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Recent Ursack Use?

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  • Recent Ursack Use?

    Has anyone been out and about with an Ursack in the last couple of years? I know there’s one poster on here that had a failure up in Colden several years ago, but my search of the forums doesn’t turn up anyone with recent experience and I think they’ve redesigned them again since then. I’m curious not just about bear interactions — bc the answer I hope is that no one else has had them — but about the ability to fend off the little critters as well.

    I usually use a 60L pack and the bear canister takes up so much space that I hate using it when it’s not required. However, I’m also 5’1 so making a truly safe bear hang poses some logistical problems that I tend to not want to deal with after a long day of hiking, so I end up using my canister frequently in areas where it’s not mandated.

  • #2
    I use one most of the time. The last time it was attacked was quite a few years ago. No food reward. I also tend to not go where most people are. I do see bears and sign though.
    "There's a whisper on the night-wind, there's a star agleam to guide us, And the Wild is calling, calling . . . let us go." -from "The Call of the Wild" by Robert Service

    My trail journal: DuctTape's Journal

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    • #3
      About 5 years ago I had one that a small critter (red squirrel would be my guess) was able to chew through. The opening was small and not much was missing but a packet of oatmeal was opened and spilling out in the bag. I have a much older one that is holding up well but the "new" one wasn't so lucky.

      That's all for now. Take care and until next time...be well.

      snapper

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      • #4
        For the past 3 years I have used an Ursack Major with the aluminum liner and "odor-less" bag, both backpacking and canoe camping. No problems with critters large or small thus far. You do have to tie it closed and hang it properly.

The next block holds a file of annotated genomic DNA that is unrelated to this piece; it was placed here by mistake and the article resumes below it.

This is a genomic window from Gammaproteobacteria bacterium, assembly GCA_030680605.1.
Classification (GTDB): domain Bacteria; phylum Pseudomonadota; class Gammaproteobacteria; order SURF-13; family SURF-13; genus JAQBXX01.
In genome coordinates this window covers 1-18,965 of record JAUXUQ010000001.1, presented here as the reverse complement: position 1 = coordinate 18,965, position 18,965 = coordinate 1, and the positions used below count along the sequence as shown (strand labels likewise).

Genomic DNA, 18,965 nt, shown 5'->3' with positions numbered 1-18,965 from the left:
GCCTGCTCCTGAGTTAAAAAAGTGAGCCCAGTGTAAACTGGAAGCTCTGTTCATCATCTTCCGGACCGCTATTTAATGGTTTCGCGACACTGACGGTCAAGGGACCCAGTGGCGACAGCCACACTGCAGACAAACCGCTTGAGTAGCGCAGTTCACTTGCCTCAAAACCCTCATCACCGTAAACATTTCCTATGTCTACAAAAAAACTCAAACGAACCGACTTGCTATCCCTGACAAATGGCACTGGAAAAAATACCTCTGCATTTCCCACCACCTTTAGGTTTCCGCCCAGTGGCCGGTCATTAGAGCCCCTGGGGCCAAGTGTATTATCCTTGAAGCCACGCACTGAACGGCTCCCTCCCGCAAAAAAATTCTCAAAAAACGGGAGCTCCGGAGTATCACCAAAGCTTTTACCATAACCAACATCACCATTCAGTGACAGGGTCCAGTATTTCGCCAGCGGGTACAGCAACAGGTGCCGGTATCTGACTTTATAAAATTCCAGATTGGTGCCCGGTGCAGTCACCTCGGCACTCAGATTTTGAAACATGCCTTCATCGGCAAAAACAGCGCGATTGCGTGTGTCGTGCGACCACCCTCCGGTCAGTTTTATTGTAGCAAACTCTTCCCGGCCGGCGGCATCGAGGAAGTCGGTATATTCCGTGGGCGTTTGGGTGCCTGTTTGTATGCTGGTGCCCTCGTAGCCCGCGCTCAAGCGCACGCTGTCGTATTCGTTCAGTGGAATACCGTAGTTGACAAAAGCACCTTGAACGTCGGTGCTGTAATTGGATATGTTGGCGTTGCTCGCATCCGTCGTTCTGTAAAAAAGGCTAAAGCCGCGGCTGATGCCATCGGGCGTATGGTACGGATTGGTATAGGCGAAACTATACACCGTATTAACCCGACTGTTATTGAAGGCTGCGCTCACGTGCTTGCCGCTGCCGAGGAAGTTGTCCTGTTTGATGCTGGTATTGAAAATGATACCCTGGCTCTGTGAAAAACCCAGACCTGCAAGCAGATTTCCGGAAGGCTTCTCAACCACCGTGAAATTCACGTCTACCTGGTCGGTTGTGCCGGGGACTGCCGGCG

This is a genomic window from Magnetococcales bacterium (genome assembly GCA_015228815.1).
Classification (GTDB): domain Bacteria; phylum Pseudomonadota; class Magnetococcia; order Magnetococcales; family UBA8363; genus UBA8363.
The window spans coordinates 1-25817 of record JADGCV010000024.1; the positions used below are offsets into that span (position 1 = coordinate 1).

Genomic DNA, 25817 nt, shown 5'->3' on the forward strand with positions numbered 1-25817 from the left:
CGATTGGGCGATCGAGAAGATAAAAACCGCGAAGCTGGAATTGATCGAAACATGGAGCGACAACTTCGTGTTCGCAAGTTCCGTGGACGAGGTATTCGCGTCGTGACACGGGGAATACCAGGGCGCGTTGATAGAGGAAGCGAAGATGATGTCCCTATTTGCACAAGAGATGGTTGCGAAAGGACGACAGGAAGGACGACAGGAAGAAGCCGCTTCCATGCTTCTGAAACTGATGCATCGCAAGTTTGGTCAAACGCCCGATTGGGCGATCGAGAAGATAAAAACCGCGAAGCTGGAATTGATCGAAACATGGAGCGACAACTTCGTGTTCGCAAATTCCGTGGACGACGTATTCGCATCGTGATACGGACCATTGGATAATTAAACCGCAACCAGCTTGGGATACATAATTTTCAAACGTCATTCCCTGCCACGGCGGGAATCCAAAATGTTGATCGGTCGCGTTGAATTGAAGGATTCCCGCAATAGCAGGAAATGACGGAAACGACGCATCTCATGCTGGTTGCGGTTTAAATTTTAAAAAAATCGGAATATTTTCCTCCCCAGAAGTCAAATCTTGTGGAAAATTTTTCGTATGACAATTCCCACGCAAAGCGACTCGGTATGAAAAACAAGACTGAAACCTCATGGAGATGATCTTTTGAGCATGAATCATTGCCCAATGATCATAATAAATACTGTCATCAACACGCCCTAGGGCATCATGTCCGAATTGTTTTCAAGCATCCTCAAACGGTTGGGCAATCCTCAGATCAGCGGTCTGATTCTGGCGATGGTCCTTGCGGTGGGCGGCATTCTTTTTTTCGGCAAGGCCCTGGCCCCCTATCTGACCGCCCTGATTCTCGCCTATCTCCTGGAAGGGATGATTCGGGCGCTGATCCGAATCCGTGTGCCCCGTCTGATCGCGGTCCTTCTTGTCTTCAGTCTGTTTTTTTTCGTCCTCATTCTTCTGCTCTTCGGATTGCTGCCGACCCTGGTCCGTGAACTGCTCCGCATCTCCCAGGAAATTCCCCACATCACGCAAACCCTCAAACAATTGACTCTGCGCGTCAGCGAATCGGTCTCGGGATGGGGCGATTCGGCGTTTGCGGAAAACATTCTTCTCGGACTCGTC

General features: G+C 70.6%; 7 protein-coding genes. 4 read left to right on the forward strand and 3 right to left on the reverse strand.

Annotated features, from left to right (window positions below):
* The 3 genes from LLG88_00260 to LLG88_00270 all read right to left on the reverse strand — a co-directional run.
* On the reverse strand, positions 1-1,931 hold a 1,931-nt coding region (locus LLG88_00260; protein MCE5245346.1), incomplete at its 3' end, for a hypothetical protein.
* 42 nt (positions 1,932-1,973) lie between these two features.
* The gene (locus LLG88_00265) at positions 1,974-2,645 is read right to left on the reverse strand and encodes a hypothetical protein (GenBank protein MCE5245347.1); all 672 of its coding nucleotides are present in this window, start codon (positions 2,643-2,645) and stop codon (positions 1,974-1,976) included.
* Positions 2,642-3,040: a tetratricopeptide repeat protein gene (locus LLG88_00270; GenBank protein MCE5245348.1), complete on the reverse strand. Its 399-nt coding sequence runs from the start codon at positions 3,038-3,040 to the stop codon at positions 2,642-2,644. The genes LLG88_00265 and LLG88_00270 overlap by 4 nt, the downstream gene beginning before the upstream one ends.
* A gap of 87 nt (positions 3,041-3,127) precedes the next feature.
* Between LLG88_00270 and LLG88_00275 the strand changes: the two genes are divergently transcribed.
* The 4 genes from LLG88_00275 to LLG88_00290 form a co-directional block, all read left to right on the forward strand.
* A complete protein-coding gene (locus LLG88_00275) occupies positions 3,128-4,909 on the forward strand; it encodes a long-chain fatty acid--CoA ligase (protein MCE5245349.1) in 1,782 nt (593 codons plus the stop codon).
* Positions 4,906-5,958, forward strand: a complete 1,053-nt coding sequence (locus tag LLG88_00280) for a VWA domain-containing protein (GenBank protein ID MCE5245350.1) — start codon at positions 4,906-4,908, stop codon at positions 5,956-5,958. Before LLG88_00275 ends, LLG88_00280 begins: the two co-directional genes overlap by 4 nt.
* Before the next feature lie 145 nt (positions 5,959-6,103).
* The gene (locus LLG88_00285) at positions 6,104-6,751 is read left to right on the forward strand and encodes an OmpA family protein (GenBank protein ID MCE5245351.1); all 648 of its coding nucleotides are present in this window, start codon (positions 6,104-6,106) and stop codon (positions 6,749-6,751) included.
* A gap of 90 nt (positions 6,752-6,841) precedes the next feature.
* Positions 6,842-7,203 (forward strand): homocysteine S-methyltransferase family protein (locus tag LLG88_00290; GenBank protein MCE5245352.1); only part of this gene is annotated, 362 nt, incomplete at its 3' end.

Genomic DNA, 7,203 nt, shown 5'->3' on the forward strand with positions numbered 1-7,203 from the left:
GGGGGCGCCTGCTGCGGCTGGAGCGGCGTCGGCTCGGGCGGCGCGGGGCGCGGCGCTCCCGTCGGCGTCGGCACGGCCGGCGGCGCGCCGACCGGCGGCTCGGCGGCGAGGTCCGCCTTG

"Everyone must believe in something. I believe I'll go canoeing."
        - Henry David Thoreau

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        • #5
          Thanks for the responses!

          Wanted to share an update -- after this post and some more research I was about to buy one and learned that the company changed the design on the AllMitey Series in 2021 without announcing it.

          The bags no longer have an additional velcro closure strip below the cinch point and they're apparently "waiting for customer feedback" to decide if they'll leave it that way or add the velcro back.

          I'm willing to be a beta tester for a whole lot of things, but my bear bag sure ain't one of them. Looks like my Garcia and I are going to have to learn how to get along in the wild after all.

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          • #6
            The Ratsack has served my purposes for several years. I find that squirrels are the biggest pest when it comes to issues with hanging bags and the mesh has proved impenetrable thus far.

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            • #7
              I used the Ursack Minor Critter bag for CL50 and NPT thru hikes. Hung between 2 trees, +10ft off the ground. It worked well for me. I'm mainly concerned about the rodents and I know they can get to it, even when hung that well. It does have the velcro and I don't think I would like it without..
              ~~Leave no trace~~

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              • #8
                I'm the unfortunate backpacker who had his redesigned Ursack bags ripped open while camping at Colden. Switched to the BearVault, which is itself now being scrutinized. Just finished watching a video that a guy did who put his Ursack on a tree and had sardines in it. He videotaped the interaction various animals had, including a rather small bear. The bear actually put multiple bite marks that penetrated, but did not rip the fabric. Ursack realizes teeth can puncture their product, which is why the will replace bags with rips 1/4" in size. Even not getting through, stuff would definitely get crushed inside the bag. No way I would use one now, even if they were allowed in the High Peaks.
                Are you hiding in the shadows - forget the pain, forget the sorrow.

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                • #9